The company shared what is included in the Symphony suite, which can be broken into five major pieces: 1) Internet & Ecosystem Services, 2) Digital Experience, 3) Intelligent Operations, 4) Network Functions, and 5) Unified Cloud. Compared to traditional telecom equipment companies like Ericsson, Nokia and Huawei, who have significant parts of their revenue exposure in the last 4 of the major pieces that Rakuten offers in Symphony. What’s different is Rakuten will be offering Membership & Loyalty Platforms, Media & Gaming Platforms, Payment & Finance Platforms, and Marketplace. Additionally, Rakuten can offer Cloud Infrastructure, similar to what Amazon Web Services, Microsoft Azure and Google Compute offer. We think Rakuten is taking on a lot by offering Symphony, but it has proven that many, if not all, parts already work – that’s because it has 4 million Japanese subscribers on its Rakuten Mobile Network already. That is a big endorsement.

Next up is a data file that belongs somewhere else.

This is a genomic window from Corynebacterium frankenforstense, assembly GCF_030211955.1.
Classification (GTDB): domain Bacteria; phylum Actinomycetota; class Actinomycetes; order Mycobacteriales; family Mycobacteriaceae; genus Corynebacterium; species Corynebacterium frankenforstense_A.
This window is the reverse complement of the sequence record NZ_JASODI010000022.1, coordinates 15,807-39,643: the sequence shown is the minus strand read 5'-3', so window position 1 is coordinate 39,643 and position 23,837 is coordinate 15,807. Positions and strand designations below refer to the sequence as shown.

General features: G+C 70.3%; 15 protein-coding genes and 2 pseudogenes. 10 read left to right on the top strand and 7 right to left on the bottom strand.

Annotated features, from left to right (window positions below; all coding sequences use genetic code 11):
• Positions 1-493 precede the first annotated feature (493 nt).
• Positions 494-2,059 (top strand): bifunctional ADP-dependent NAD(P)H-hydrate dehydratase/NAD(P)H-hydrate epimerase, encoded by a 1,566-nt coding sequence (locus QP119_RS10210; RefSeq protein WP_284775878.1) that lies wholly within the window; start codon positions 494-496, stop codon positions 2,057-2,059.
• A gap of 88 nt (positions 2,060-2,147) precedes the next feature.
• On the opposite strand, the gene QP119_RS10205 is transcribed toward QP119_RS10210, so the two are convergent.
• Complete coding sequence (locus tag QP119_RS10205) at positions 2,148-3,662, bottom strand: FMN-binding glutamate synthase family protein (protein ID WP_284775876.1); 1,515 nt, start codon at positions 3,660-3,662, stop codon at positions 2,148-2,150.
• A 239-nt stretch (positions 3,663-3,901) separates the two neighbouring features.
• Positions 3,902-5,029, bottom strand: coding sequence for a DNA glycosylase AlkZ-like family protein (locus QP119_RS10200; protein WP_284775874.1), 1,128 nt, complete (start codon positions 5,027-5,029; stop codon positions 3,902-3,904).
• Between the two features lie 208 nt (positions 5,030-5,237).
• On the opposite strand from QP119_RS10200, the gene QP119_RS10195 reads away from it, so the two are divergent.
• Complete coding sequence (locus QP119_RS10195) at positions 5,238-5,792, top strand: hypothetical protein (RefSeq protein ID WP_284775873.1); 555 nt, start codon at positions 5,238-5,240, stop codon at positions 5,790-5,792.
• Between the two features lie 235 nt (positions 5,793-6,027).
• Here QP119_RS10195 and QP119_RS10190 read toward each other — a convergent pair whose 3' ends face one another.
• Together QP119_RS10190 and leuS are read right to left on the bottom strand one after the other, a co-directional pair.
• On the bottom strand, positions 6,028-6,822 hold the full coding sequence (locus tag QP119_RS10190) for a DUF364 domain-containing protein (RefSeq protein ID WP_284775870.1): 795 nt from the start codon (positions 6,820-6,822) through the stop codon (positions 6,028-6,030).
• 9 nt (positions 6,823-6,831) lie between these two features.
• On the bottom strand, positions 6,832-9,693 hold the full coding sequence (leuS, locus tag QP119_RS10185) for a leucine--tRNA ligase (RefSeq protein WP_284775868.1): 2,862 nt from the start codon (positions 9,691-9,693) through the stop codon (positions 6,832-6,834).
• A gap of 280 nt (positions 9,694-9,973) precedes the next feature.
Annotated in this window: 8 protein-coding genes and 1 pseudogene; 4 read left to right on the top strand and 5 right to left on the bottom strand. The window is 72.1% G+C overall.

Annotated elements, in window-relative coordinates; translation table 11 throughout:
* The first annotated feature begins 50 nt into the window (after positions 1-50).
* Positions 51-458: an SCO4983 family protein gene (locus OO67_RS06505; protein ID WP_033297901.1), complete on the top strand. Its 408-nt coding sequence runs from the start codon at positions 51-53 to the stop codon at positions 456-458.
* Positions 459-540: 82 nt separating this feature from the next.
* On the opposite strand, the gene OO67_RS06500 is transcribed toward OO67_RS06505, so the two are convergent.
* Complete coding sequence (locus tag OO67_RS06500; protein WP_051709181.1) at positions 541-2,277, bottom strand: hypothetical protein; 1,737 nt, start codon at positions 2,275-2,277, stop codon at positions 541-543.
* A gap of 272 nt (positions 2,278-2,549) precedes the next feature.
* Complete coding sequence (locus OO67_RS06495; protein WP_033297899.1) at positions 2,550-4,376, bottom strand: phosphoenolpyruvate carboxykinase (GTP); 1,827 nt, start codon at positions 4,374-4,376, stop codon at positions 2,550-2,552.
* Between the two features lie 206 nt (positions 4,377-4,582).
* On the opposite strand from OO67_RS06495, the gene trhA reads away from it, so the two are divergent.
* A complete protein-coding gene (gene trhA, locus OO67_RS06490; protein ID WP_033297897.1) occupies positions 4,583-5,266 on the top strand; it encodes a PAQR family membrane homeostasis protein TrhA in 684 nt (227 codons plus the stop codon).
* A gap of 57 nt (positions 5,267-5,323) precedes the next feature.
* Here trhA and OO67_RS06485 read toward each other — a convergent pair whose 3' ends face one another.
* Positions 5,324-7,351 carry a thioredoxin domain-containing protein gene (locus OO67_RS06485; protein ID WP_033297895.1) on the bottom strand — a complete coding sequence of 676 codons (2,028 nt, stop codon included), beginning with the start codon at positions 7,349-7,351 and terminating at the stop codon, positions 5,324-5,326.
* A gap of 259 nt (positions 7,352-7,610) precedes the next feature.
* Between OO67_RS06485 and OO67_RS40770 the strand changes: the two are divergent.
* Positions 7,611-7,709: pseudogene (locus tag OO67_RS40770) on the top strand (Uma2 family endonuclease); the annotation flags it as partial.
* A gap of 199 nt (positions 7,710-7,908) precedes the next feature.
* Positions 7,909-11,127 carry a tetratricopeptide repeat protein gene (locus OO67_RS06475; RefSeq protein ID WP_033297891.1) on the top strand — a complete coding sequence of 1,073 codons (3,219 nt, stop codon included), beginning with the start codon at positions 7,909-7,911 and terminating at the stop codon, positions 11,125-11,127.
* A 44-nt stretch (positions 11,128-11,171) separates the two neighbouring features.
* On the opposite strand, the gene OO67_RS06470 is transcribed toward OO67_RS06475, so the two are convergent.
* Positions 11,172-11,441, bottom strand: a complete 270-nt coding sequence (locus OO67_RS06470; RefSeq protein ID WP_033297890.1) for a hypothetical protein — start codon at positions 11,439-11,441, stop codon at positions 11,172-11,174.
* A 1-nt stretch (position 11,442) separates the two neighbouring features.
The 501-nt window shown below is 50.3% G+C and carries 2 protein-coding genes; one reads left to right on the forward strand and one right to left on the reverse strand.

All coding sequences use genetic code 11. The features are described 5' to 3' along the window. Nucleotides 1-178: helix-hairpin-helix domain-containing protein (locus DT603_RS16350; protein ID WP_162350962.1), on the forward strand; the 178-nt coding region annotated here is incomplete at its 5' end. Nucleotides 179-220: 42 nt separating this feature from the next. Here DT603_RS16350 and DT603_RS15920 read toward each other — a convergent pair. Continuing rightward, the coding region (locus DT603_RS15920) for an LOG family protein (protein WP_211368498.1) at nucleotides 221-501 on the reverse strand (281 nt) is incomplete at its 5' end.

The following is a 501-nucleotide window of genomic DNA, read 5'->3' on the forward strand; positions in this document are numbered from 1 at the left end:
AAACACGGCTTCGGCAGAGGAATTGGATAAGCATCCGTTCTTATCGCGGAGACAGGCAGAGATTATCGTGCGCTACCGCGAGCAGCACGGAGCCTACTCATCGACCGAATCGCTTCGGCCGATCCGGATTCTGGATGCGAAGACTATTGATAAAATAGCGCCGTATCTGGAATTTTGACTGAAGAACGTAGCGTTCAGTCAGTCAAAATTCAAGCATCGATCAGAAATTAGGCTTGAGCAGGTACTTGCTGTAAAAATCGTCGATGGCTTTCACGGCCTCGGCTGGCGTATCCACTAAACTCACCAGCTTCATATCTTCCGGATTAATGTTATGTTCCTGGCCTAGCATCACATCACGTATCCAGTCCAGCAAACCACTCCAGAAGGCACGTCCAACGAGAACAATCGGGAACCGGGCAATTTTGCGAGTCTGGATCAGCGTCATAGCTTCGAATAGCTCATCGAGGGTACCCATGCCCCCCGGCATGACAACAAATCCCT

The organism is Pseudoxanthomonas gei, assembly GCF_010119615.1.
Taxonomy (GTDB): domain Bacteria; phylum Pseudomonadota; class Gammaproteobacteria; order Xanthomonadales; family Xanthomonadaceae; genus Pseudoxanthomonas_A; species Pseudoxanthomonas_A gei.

The 1&1 deal includes the entire RCP full stack and is structured as a “Design-Build-Operate” contract. The plan is to start work “next quarter,” and all engineering is done in-house by Rakuten and the team will manage installation done by others. By 1Q22, Rakuten will be deploying commercially for 8 years, and its operation plans last 10 years. The mix between base stations, servers and network software is 70% radio access network and 30% on the rest. Hardware and software mix is 65% hardware, rest software and services. RCP provides an “open-book” approach on purchasing of hardware to its customer.